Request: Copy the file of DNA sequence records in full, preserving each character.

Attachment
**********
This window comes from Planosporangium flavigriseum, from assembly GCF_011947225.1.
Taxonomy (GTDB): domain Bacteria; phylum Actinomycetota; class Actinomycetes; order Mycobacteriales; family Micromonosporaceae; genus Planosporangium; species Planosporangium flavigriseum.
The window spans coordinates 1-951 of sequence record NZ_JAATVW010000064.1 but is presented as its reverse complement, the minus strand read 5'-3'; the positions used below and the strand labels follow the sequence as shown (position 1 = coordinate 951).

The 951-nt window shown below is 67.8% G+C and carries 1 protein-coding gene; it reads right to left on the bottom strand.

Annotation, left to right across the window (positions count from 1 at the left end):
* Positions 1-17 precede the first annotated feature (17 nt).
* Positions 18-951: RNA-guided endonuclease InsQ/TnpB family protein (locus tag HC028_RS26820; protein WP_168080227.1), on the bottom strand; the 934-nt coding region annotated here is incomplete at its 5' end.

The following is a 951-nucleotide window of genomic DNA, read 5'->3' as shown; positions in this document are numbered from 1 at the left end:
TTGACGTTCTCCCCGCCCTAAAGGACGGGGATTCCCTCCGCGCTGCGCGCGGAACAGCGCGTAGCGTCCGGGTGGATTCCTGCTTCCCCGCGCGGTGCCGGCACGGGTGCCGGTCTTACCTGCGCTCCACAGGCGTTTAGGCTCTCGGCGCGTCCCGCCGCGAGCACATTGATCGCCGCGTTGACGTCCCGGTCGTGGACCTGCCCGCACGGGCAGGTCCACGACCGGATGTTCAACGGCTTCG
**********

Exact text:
This window comes from Planosporangium flavigriseum, from assembly GCF_011947225.1.
Taxonomy (GTDB): domain Bacteria; phylum Actinomycetota; class Actinomycetes; order Mycobacteriales; family Micromonosporaceae; genus Planosporangium; species Planosporangium flavigriseum.
The window spans coordinates 1-951 of sequence record NZ_JAATVW010000064.1 but is presented as its reverse complement, the minus strand read 5'-3'; the positions used below and the strand labels follow the sequence as shown (position 1 = coordinate 951).

The 951-nt window shown below is 67.8% G+C and carries 1 protein-coding gene; it reads right to left on the bottom strand.

Annotation, left to right across the window (positions count from 1 at the left end):
* Positions 1-17 precede the first annotated feature (17 nt).
* Positions 18-951: RNA-guided endonuclease InsQ/TnpB family protein (locus tag HC028_RS26820; protein WP_168080227.1), on the bottom strand; the 934-nt coding region annotated here is incomplete at its 5' end.

The following is a 951-nucleotide window of genomic DNA, read 5'->3' as shown; positions in this document are numbered from 1 at the left end:
TTGACGTTCTCCCCGCCCTAAAGGACGGGGATTCCCTCCGCGCTGCGCGCGGAACAGCGCGTAGCGTCCGGGTGGATTCCTGCTTCCCCGCGCGGTGCCGGCACGGGTGCCGGTCTTACCTGCGCTCCACAGGCGTTTAGGCTCTCGGCGCGTCCCGCCGCGAGCACATTGATCGCCGCGTTGACGTCCCGGTCGTGGACCTGCCCGCACGGGCAGGTCCACGACCGGATGTTCAACGGCTTCG